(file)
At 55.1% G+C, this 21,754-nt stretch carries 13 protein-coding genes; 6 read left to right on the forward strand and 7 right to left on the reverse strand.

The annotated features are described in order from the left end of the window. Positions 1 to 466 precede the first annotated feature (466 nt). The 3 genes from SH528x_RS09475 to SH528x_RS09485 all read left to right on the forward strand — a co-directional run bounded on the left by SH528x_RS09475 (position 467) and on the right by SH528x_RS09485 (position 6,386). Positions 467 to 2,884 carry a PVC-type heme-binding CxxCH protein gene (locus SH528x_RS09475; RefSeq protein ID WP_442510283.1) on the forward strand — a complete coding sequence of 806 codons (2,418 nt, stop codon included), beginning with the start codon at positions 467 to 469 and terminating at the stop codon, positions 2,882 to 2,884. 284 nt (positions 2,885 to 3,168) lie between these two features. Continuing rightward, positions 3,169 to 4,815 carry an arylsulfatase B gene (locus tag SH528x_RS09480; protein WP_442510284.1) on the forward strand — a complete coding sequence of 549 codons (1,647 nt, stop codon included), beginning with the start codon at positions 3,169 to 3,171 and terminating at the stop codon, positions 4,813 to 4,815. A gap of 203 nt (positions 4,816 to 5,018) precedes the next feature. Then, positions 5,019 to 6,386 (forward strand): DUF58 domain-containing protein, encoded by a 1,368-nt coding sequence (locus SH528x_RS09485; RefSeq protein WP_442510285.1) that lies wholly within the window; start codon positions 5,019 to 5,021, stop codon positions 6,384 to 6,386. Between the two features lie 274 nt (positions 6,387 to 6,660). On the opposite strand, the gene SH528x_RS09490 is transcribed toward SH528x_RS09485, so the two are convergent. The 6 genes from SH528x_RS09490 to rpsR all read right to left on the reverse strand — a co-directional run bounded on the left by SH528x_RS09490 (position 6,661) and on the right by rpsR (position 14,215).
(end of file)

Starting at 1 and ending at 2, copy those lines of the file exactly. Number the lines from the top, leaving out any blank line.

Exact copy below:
At 55.1% G+C, this 21,754-nt stretch carries 13 protein-coding genes; 6 read left to right on the forward strand and 7 right to left on the reverse strand.

The annotated features are described in order from the left end of the window. Positions 1 to 466 precede the first annotated feature (466 nt). The 3 genes from SH528x_RS09475 to SH528x_RS09485 all read left to right on the forward strand — a co-directional run bounded on the left by SH528x_RS09475 (position 467) and on the right by SH528x_RS09485 (position 6,386). Positions 467 to 2,884 carry a PVC-type heme-binding CxxCH protein gene (locus SH528x_RS09475; RefSeq protein ID WP_442510283.1) on the forward strand — a complete coding sequence of 806 codons (2,418 nt, stop codon included), beginning with the start codon at positions 467 to 469 and terminating at the stop codon, positions 2,882 to 2,884. 284 nt (positions 2,885 to 3,168) lie between these two features. Continuing rightward, positions 3,169 to 4,815 carry an arylsulfatase B gene (locus tag SH528x_RS09480; protein WP_442510284.1) on the forward strand — a complete coding sequence of 549 codons (1,647 nt, stop codon included), beginning with the start codon at positions 3,169 to 3,171 and terminating at the stop codon, positions 4,813 to 4,815. A gap of 203 nt (positions 4,816 to 5,018) precedes the next feature. Then, positions 5,019 to 6,386 (forward strand): DUF58 domain-containing protein, encoded by a 1,368-nt coding sequence (locus SH528x_RS09485; RefSeq protein WP_442510285.1) that lies wholly within the window; start codon positions 5,019 to 5,021, stop codon positions 6,384 to 6,386. Between the two features lie 274 nt (positions 6,387 to 6,660). On the opposite strand, the gene SH528x_RS09490 is transcribed toward SH528x_RS09485, so the two are convergent. The 6 genes from SH528x_RS09490 to rpsR all read right to left on the reverse strand — a co-directional run bounded on the left by SH528x_RS09490 (position 6,661) and on the right by rpsR (position 14,215).